New titles for North Korea leader

Kim Jong-un at the Workers' Party conference in Pyongyang on 11 April 2012 (Image via KCNA)
Image caption Kim Jong-un inherited the North Korean leadership in December 2011

North Korea's new leader Kim Jong-un has been given two posts previously occupied by his late father.

State media said the younger Kim had been named chairman of the party's Central Military Commission and a standing member of the Politburo.

The announcement came after North Korea held a rare party conference widely expected to see more power formally transferred to Kim Jong-un.

The country is due to launch a rocket, set to go between Thursday and Monday.

North Korea says the rocket will put a satellite into orbit but the US says the launch is a disguised test of long-range missile technology.

The launch path will take the rocket south between the Philippines and Japan. Both South Korea and Japan have said that they will shoot it down if it threatens their territory.

Commemorating Kim

The news of Kim Jong-un's new titles came after the ruling Korean Workers' Party held a conference on Wednesday.

At the meeting, the party also promoted the younger Mr Kim to "first secretary" and named his late father as its "general secretary for eternity", state media said.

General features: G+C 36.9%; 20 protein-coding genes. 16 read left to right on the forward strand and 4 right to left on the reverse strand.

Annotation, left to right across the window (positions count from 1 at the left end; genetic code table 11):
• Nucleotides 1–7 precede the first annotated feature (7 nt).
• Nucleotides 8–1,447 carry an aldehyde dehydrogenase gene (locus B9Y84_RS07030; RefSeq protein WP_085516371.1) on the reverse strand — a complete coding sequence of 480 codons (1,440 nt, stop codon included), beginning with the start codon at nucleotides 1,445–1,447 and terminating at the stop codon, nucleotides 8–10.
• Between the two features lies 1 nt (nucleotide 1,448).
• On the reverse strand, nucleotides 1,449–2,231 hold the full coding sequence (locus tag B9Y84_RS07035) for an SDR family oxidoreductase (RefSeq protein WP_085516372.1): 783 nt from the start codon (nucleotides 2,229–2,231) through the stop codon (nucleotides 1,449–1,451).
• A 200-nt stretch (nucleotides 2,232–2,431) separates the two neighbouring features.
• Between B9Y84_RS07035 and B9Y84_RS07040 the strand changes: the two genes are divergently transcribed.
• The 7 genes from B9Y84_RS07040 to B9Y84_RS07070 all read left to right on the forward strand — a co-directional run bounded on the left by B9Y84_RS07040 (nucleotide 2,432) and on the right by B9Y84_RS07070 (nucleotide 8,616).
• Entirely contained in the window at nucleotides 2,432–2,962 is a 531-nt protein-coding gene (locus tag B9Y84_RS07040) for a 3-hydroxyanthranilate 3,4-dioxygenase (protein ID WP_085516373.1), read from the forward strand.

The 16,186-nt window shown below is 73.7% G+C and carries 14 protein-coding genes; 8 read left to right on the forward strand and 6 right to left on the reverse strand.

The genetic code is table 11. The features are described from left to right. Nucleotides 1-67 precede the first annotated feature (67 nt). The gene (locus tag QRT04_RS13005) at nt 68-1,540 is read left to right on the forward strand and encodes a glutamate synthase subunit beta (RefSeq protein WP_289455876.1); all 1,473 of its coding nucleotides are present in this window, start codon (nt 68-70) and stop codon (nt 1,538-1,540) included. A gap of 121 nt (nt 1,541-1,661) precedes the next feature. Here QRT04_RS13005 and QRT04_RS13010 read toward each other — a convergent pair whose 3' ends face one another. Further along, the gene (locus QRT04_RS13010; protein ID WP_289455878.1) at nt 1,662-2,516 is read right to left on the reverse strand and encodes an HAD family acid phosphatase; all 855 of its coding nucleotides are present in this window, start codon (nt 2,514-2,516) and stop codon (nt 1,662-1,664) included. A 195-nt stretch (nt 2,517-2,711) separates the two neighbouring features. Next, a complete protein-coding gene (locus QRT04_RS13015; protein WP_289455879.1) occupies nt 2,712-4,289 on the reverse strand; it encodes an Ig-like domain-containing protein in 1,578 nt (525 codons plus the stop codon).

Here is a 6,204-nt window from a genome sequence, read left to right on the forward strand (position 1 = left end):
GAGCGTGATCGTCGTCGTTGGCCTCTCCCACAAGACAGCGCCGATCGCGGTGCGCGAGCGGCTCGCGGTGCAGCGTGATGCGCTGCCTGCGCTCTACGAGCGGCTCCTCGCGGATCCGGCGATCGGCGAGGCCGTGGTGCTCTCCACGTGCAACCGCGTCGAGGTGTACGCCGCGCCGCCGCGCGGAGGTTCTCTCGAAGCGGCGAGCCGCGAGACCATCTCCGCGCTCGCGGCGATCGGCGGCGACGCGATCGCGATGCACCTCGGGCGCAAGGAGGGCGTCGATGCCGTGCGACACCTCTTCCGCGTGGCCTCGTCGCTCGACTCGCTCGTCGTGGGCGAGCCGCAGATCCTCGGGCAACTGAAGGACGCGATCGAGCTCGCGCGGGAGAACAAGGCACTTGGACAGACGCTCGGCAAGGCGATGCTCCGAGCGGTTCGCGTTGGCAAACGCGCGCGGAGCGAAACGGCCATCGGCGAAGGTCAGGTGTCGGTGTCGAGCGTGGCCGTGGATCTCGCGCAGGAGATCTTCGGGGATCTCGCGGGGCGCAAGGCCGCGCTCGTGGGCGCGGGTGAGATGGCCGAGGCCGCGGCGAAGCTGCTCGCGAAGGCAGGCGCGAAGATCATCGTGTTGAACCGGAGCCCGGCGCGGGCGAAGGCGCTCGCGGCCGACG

The country's rubber-stamp parliament is also meeting on Friday and the two meetings have been seen as forums for advancing the transition of power to Kim Jong-un following the death of his father in December 2011.

Then on Sunday North Korea will mark the 100th anniversary of the birthday of national founder Kim Il-sung - the younger Kim's grandfather - with mass celebrations.

North Korea says that the rocket launch is to commemorate Kim Il-sung. It says that the satellite will send back weather and other data.

But critics say that the launch constitutes a test of long-range missile technology banned under UN resolutions.

The rocket is due to launch any day between 12 and 16 April from the Tongchang-ri site on the country's north-west coast.

A number of airlines have altered flight paths and the US has sent a ship-mounted radar to monitor the launch.

Japan said it was on alert ahead of the launch. "We want to be fully prepared for any possible contingency," Prime Minister Yoshihiko Noda said.

Pyongyang agreed in February to a partial freeze in nuclear activities and a missile test moratorium in return for US food aid. But that deal was put on hold last month after the North announced its rocket launch plans.